Sterling Gold: How the Eels got their groove back
When the Parramatta squad was named for their opening clash against the Warriors, it wasn't a line-up of "who's who" but more just a case of "who"?
With two youngsters on debut and another two starters having played just seven games between them in the top grade, it seemed almost mission impossible to cross the Tasman and take on the seasoned and physical New Zealanders.
Throw in a rookie coach when it comes to the NRL, and the task was a challenge of the highest order.
Not that it appeared the Eels themselves were fazed. For the first 60 minutes of the contest they were as controlled and methodical as any Parramatta team in recent memory, which enabled them to establish a match-winning lead.
When Stephen Kearney took over the reins he did so in the unusual position of being a national coach before a club coach. The fact that he steered New Zealand to be current World Cup champions was an indication of his ability but it was more his apprenticeship under Craig Bellamy that instilled confidence that he was a career NRL coach of the future.
That association also begged the question as to whether there would be a Melbourne-type influence brought to the Eels, and after watching their opening victory the answer is a resounding yes.
A disappointing 2010 campaign highlighted a number of problem areas for the blue and golds, most notably around their halves, the role of Jarryd Hayne and a high-risk attacking approach that relied heavily on passes "sticking".
The way they went about their work at Eden Park indicates that these areas have been addressed.
For a start, the input of halves Jeff Robson and Daniel Mortimer has been simplified and fine-tuned.
Both players rarely touched the football in their own half, allowing the forwards and wingers to work it out of the danger end.
Most importantly, once they were in an attacking zone they were conscious of taking the ball to the line to commit defenders. This is something they failed to do last season which allowed the opposition to slide comfortably against them.
The Luke Burt try in the 57th minute was a perfect example of the improved execution.
Taking the ball second man off dummy-half Casey McGuire, Mortimer took the ball to the line to commit Simon Mannering. In turn this put pressure on James Maloney to deal with Justin Horo, who was subsequently used as a decoy.
Another second-man pass found Jarryd Hayne in space with an overlap unfolding, and making the right choice the fullback threw a face pass to Luke Burt to cross in the corner.
The role played by Mortimer was exactly that of Ben Hornby in the Dragon's highly successful left-side raids.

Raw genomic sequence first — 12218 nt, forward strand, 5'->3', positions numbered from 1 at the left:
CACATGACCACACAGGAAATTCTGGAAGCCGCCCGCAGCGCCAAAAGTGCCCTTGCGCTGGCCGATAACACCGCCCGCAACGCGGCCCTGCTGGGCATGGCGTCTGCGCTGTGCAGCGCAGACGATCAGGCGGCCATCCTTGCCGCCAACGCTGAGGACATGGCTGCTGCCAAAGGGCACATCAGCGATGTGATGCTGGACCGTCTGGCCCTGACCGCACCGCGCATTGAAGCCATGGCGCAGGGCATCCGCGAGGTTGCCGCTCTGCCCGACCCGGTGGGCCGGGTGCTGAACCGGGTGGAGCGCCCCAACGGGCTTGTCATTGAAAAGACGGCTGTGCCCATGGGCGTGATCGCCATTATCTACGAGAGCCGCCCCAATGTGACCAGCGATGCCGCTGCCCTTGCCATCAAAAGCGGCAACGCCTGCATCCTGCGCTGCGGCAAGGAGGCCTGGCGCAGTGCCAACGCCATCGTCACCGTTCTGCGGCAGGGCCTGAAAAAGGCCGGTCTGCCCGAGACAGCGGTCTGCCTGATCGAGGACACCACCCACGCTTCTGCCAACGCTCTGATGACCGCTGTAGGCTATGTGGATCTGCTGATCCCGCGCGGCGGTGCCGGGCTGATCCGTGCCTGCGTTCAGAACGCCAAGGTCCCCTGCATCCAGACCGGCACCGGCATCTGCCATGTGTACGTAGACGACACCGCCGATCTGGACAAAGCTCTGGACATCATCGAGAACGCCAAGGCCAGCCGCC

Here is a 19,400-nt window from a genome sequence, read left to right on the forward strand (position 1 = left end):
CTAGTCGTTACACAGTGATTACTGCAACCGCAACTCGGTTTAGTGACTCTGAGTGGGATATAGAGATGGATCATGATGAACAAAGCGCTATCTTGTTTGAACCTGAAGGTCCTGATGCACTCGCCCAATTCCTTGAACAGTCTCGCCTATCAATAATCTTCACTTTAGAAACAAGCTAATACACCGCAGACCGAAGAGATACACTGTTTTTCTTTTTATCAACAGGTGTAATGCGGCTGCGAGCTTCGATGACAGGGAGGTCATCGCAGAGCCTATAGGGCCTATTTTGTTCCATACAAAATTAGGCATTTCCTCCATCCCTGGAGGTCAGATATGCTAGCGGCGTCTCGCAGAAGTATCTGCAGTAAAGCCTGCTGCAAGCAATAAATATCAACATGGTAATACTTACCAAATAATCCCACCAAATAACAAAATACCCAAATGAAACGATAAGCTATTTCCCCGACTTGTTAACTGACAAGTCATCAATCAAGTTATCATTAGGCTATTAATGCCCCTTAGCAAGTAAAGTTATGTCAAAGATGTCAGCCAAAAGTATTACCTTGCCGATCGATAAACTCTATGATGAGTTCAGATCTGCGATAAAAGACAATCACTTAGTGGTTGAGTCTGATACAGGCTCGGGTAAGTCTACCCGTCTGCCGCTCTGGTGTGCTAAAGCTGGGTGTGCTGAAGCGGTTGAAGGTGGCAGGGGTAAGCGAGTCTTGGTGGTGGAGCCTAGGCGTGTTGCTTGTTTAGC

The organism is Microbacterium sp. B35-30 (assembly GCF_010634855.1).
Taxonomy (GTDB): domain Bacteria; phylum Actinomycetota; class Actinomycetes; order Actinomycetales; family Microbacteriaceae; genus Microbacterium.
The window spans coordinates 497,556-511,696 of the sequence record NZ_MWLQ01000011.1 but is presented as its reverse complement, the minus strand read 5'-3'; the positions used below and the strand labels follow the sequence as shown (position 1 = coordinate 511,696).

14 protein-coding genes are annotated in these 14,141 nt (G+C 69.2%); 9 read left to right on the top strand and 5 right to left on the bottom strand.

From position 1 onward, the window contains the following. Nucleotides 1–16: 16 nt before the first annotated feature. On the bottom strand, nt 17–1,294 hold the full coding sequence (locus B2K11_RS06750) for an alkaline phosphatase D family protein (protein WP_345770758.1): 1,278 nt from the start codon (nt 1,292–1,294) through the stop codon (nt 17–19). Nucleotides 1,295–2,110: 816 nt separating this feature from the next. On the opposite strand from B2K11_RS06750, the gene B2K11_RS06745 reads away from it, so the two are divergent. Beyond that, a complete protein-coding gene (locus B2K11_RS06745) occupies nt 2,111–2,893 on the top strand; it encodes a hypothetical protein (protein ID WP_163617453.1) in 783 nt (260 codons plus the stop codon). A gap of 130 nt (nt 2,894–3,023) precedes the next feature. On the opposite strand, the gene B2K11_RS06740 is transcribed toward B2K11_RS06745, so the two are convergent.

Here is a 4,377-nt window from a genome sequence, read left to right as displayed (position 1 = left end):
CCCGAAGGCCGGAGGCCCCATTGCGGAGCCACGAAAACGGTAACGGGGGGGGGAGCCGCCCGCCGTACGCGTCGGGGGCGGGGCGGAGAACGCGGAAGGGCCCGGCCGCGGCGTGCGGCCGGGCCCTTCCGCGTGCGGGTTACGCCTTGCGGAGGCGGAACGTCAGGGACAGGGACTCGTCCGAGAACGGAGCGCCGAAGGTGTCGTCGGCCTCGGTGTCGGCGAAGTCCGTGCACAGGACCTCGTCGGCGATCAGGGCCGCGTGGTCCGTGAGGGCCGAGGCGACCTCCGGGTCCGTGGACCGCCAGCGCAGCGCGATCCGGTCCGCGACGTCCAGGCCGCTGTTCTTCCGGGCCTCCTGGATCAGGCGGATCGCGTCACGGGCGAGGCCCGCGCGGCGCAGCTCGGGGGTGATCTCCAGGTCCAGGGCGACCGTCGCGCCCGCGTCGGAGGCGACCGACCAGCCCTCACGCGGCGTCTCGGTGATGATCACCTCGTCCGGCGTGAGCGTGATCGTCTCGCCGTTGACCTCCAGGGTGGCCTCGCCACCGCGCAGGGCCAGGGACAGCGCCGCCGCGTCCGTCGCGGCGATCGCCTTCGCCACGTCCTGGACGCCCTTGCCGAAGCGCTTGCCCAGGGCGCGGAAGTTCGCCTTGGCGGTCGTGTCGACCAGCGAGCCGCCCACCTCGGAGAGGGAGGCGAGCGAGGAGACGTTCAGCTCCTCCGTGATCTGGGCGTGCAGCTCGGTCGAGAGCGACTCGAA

The awareness of the halves to take the ball forward was demonstrated as early as the 3rd minute, when Robson recognised a poor defensive move by Brett Seymour and took advantage. When the Warriors' number seven shot up and then in, his opposing number was able to dart into the hole left inside Lewis Brown.
The improved roles of the seven and six had a profound effect on Jarryd Hayne, who was able to play a more Billy Slater-like game and benefit from the work around him instead of feeling the need to initiate everything himself. He seemed more relaxed and instinctive, as though a weight of expectation had been lifted off his shoulders.
It was interesting to see him as part of one of the Storm's pet plays which usually involves Cameron Smith, Cooper Cronk and Slater.
On a couple of occasions McGuire took steps to the open before delivering to either Robson or Mortimer, who immediately threw a short ball back on the inside to a flying Hayne running the same line. We've certainly seen that before.
All of this attacking work was done inside the Warrior's half. In fact remarkably no Parramatta forward threw a pass within his own 50 metres or released an offload during the entire 80 minutes.
By playing such mistake-free football it enabled a high completion rate and made sure that there was plenty of petrol in the tank when they were called upon to defend.
Despite the impressive performance not everything will have pleased coach Kearney, especially when what was unfolding as a comfortable victory was turned into a nail-biting finish.
The right-side defence experienced some problems with both the Warriors' running tries coming down that side.
The warning bells were ringing in the 27th minute when Robson and new centre Ryan Morgan were caught shoulder-to-shoulder both marking up on decoy Feleti Mateo, exposing Etu Uaisele on their outside. It was only a poor Lewis Brown pass that saw the dangerous movement break down.
The home team got it right eight minutes later when Mateo's presence again did enough to attract Robson and Morgan and Lance Hohaia was able to hit Ropati, with Uaisele again forced into no-man's land.
Ropati crossed for his second in the 66th minute when young Morgan showed his inexperience by being caught centre-field as a marker. Clever attackers will identify any player so far out of position and immediately send the ball to where he should be defending before he can recover.
A late lack of discipline will also have displeased the coach.
With under five minutes to go and the Eels hanging on to a 6-point lead, Fui Fui Moi Moi gave away an unnecessary play-the-ball penalty when he grabbed Aaron Heremaia from behind.
Then in the final 60 seconds Daniel Mortimer got personal with Lance Hohaia after he resented a harmless cuff to the face. The resulting penalty saw the Warriors start their last set of six 58 metres away from the Parramatta line instead of 80 metres.
Both infringements could have proven extremely costly and should be a lesson well learnt.
There was a lot to like about the Eel's first outing, only time will tell if it is an approach that can be maintained and be consistently successful against the better sides. Physically it could prove very difficult.